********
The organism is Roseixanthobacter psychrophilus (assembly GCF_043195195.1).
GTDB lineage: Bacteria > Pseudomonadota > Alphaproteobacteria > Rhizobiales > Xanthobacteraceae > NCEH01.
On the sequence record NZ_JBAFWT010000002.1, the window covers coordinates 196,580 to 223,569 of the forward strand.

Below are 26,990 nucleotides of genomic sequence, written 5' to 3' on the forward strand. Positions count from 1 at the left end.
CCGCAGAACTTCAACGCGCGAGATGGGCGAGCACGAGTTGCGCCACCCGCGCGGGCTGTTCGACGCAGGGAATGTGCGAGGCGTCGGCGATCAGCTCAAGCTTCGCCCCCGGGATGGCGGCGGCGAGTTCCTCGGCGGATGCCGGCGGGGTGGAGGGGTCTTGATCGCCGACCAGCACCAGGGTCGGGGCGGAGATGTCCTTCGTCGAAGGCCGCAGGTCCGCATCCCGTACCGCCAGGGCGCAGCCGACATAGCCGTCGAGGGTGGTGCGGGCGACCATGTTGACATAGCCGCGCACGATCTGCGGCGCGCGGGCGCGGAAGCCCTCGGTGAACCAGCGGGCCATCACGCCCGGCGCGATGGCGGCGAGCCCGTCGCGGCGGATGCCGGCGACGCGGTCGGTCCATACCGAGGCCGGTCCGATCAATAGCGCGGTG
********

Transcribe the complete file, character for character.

The organism is Roseixanthobacter psychrophilus (assembly GCF_043195195.1).
GTDB lineage: Bacteria > Pseudomonadota > Alphaproteobacteria > Rhizobiales > Xanthobacteraceae > NCEH01.
On the sequence record NZ_JBAFWT010000002.1, the window covers coordinates 196,580 to 223,569 of the forward strand.

Below are 26,990 nucleotides of genomic sequence, written 5' to 3' on the forward strand. Positions count from 1 at the left end.
CCGCAGAACTTCAACGCGCGAGATGGGCGAGCACGAGTTGCGCCACCCGCGCGGGCTGTTCGACGCAGGGAATGTGCGAGGCGTCGGCGATCAGCTCAAGCTTCGCCCCCGGGATGGCGGCGGCGAGTTCCTCGGCGGATGCCGGCGGGGTGGAGGGGTCTTGATCGCCGACCAGCACCAGGGTCGGGGCGGAGATGTCCTTCGTCGAAGGCCGCAGGTCCGCATCCCGTACCGCCAGGGCGCAGCCGACATAGCCGTCGAGGGTGGTGCGGGCGACCATGTTGACATAGCCGCGCACGATCTGCGGCGCGCGGGCGCGGAAGCCCTCGGTGAACCAGCGGGCCATCACGCCCGGCGCGATGGCGGCGAGCCCGTCGCGGCGGATGCCGGCGACGCGGTCGGTCCATACCGAGGCCGGTCCGATCAATAGCGCGGTG